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Ben Hong

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Everything posted by Ben Hong

  1. Absolutely. I don't even store the stuff in my fridge because it is so salty and "drunk" that it would keep for years unrefrigerated.
  2. From what i remember the marinade last time was roughly five parts hoisin, one of honey, some soy and minced garlic. Just make enough to coat all your meat! Make it a little sweeter if you want, but use shoulder pork with some fat. If your inlaws are Chinese, they would appreciate a cube or two of fuyu in the marinade. Adds some depth to the flavour.
  3. Sure. sheetz: Hey Mom, since you're from Toisan, could you tell what you put in tsap sui? sheetz's mother: Don't be silly, you get whatever you have on hand, chop them up, and stir fry them together. Now get lost and stop bothering me! ← I am from Toisan and that would be the exact answer I would give, even though I am not your mother! As for that contentious word "authenticity", if I cook a "Chinese" dish it it IS authentic. I am Chinese dontcha know? Don't be too hidebound and purist over authenticity, to slavishly seek out authenticity and follow explicit directions in a recipe will kill any creativity that you have. Take mapo tofu as an example. I have eaten many versions of the dish; some use minced pork, others use minced beef, some use black beans, others omit it, some use mashed tofu, others use cubed firm tofu, some add scallions, others coriander, etc ad nauseam. Of all the combinations and permutations that could be derived, which one is "authentic"? In my estimation they all are, as long as each dish is toothsome and flavourful. Being Chinese is being pragmatic. The food reflects that characteristic because the rootstock of Chinese cuisine, the house wife, will use whatever is at hand to approximate a dish. Just don't tell her that it is not authentic.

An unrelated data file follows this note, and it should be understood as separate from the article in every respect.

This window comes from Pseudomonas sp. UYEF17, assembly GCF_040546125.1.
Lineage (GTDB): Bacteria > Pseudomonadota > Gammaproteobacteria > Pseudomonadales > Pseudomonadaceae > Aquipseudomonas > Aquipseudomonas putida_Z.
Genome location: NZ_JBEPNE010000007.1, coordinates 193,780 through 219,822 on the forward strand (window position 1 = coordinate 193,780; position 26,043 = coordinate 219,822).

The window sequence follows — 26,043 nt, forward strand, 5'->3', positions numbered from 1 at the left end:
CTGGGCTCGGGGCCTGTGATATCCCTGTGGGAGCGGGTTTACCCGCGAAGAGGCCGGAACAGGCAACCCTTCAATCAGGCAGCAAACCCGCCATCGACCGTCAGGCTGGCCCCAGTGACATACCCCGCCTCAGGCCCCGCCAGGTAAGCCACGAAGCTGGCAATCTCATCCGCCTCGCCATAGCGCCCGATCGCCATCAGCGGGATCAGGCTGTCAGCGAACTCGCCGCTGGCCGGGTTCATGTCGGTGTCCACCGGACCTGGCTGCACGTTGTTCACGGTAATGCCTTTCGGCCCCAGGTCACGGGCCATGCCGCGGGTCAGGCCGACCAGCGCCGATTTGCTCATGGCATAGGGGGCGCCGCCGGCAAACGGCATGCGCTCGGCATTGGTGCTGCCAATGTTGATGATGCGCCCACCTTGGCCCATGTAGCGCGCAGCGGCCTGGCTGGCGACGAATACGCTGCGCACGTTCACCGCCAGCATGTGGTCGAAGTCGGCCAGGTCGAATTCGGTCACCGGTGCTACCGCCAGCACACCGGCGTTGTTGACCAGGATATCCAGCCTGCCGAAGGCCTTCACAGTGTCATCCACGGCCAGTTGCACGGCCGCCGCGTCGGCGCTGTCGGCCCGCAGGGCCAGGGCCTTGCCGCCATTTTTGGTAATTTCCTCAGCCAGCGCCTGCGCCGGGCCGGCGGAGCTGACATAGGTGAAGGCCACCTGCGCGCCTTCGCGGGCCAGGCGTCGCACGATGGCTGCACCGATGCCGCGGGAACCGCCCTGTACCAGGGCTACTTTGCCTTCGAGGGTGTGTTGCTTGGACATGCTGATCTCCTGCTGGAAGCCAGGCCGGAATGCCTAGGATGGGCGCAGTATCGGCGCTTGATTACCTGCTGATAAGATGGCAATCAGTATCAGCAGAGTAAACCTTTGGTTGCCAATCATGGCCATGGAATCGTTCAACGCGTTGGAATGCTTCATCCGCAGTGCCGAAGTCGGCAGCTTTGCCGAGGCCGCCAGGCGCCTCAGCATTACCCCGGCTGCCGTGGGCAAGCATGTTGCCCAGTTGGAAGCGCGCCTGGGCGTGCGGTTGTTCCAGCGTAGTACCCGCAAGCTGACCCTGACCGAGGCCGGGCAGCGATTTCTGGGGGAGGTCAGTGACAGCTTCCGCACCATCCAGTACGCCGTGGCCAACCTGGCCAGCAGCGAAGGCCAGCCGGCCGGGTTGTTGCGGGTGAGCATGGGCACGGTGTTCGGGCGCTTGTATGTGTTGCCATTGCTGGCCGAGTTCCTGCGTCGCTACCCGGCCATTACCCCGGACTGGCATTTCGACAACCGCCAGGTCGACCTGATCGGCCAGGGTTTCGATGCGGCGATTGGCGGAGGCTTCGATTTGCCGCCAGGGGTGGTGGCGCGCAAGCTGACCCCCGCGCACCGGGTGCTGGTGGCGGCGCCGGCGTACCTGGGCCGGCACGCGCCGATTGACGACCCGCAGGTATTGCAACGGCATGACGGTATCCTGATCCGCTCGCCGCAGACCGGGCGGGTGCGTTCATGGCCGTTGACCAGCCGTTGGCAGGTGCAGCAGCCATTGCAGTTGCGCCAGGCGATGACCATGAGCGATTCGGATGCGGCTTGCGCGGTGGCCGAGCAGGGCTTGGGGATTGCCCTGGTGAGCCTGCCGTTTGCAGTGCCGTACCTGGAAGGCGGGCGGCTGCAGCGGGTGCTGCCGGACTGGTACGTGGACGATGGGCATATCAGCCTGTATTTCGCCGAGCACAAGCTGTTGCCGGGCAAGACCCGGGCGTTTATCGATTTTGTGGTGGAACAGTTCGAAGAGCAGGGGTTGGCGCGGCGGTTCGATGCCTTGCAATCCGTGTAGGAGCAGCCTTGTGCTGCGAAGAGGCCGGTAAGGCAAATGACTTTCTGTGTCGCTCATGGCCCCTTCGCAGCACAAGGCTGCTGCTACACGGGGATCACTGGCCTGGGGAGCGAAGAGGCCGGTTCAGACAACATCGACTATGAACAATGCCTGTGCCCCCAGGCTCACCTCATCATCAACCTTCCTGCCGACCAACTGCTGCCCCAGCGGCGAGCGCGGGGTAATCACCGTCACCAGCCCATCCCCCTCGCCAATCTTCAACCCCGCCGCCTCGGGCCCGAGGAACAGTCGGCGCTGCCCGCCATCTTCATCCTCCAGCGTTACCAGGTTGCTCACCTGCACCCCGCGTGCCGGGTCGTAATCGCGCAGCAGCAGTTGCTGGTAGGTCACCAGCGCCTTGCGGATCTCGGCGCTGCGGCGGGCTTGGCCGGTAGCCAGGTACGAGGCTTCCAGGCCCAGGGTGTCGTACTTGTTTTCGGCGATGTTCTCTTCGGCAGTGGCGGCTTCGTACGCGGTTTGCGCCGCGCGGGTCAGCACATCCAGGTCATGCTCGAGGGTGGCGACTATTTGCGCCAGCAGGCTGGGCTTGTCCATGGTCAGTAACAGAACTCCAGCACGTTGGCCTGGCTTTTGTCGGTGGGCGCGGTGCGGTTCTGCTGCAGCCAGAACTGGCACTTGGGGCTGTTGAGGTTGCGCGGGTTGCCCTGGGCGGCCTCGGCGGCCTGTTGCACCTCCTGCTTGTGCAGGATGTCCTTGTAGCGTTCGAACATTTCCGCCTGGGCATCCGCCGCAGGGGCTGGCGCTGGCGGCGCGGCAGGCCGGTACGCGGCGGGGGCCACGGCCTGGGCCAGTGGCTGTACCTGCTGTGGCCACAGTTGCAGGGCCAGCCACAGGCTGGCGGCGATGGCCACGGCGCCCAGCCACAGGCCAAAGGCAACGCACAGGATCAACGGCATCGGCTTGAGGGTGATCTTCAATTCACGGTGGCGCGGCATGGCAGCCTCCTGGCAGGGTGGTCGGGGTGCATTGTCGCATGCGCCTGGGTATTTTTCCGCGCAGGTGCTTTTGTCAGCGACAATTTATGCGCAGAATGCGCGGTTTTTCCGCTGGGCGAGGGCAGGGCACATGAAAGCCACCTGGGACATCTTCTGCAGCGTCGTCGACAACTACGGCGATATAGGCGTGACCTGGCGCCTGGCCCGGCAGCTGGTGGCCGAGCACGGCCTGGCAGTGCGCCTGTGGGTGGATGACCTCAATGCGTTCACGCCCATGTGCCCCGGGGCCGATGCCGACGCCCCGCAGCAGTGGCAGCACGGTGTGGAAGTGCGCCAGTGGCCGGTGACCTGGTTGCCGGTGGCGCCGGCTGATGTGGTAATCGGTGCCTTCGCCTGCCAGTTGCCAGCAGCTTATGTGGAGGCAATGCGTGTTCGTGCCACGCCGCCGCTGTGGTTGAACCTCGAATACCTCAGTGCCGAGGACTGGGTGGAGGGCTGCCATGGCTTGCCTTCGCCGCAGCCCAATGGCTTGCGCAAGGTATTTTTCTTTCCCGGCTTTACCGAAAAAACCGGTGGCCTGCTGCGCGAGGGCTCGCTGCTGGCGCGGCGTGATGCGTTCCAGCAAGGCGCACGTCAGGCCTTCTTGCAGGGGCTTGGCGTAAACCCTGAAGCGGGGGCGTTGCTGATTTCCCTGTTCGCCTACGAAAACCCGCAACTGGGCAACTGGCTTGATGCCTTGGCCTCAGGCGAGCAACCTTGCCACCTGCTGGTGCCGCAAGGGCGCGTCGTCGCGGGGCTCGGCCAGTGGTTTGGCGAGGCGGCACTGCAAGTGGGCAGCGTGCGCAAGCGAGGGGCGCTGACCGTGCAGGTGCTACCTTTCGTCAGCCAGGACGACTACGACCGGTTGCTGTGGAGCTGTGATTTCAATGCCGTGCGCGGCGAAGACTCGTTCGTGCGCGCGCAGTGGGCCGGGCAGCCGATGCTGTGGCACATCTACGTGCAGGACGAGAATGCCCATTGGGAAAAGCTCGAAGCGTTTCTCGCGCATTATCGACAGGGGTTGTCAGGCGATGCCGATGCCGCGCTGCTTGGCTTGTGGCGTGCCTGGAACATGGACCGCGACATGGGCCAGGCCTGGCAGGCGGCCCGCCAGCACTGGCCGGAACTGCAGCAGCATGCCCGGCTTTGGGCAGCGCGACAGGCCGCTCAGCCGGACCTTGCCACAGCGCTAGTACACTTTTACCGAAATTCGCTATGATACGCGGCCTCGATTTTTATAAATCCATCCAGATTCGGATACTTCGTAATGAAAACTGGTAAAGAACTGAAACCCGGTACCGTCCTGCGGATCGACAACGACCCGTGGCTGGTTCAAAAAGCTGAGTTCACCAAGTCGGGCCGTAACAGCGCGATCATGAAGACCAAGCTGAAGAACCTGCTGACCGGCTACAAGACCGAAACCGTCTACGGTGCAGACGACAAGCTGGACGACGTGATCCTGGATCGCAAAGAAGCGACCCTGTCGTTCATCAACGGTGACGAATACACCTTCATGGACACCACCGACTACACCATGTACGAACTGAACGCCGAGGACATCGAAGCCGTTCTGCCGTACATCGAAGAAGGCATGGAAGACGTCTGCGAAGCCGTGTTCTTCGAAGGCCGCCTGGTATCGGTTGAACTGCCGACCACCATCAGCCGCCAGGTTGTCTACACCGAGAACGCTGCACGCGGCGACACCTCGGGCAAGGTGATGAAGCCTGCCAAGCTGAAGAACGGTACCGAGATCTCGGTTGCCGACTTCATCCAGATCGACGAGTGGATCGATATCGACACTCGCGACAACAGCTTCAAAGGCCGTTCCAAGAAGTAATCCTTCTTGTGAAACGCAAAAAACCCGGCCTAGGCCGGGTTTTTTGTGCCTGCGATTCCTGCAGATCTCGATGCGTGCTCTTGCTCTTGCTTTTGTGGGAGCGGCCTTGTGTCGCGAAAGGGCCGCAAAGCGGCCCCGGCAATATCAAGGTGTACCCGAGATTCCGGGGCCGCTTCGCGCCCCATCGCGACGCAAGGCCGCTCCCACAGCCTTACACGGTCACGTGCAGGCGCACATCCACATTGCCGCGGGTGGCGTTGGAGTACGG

4. In family style cooking and eating, toasted sesame oil is almost never used. In fact I have a small 3 oz. bottle that has been with me for at least a decade.
  5. Teepee, those joong would almost make a trip to M'sia worthwhile!
  6. Back before the dawn of ...when I was living "light" as a bachelor and didn't want to encumber myself with a whole lot of accouterments, I had a good 12" fry pan, a 1 qt. pot, a 3 qt. pot, a medium wt.cleaver and a whole lot of creativity. Some of my best cooking chops were learned then. Ps: a frypan on a cherry-red hot electric burner will do better than a wok over a domestic gas burner any old day. To control the heat, just move the frypan off and on the burner
  7. Again, there are no hard and fast rules. The methods you describe are used by second and third rate take out places for a less discerning clientele. Nothing wrong with it, it's just not common in household cooking or in finer restaurants. Hard veggies like broccoli and carrots, etc can be blanched but NEVER, NEVER meats and fish...nor tender leafy veggies. Meats and fish should get the benefit of carmelization in oil over high heat. Please refer to wok hei.
  8. thanks folks, would using more corn starch reduce the problem? ← Yes...and no. You really, really do not want a gloppy dish, a better solution is to use less liquid. If your dish is a stirfry, the amount of liquid in the wok should be barely discernable at the end, just at the moment of adding thickening. Look up wok hei in this forum if you really want to achieve that kind perfection in a dish. Unlike western style dishes where the gravy or sauce is poured onto the food, the Chinese style requires that the sauce be made as an integral part of the dish, and as such will suffer the dilution caused by leaching out of liquids from the solid ingredients. Perhaps that why Chinese dishes should be eaten soon after it leaves the wok (to enjoy the wok hei); and that's why in most restaurants catering to the Chinese, dishes come out sporadically, as they are done, instead of all at once.
  9. The ingredients are still cooking even after you turn off the heat, cooking means leaching out moisture from your meats and veg., hence the dilution of the sauce. Can't be helped, happens to the best of us.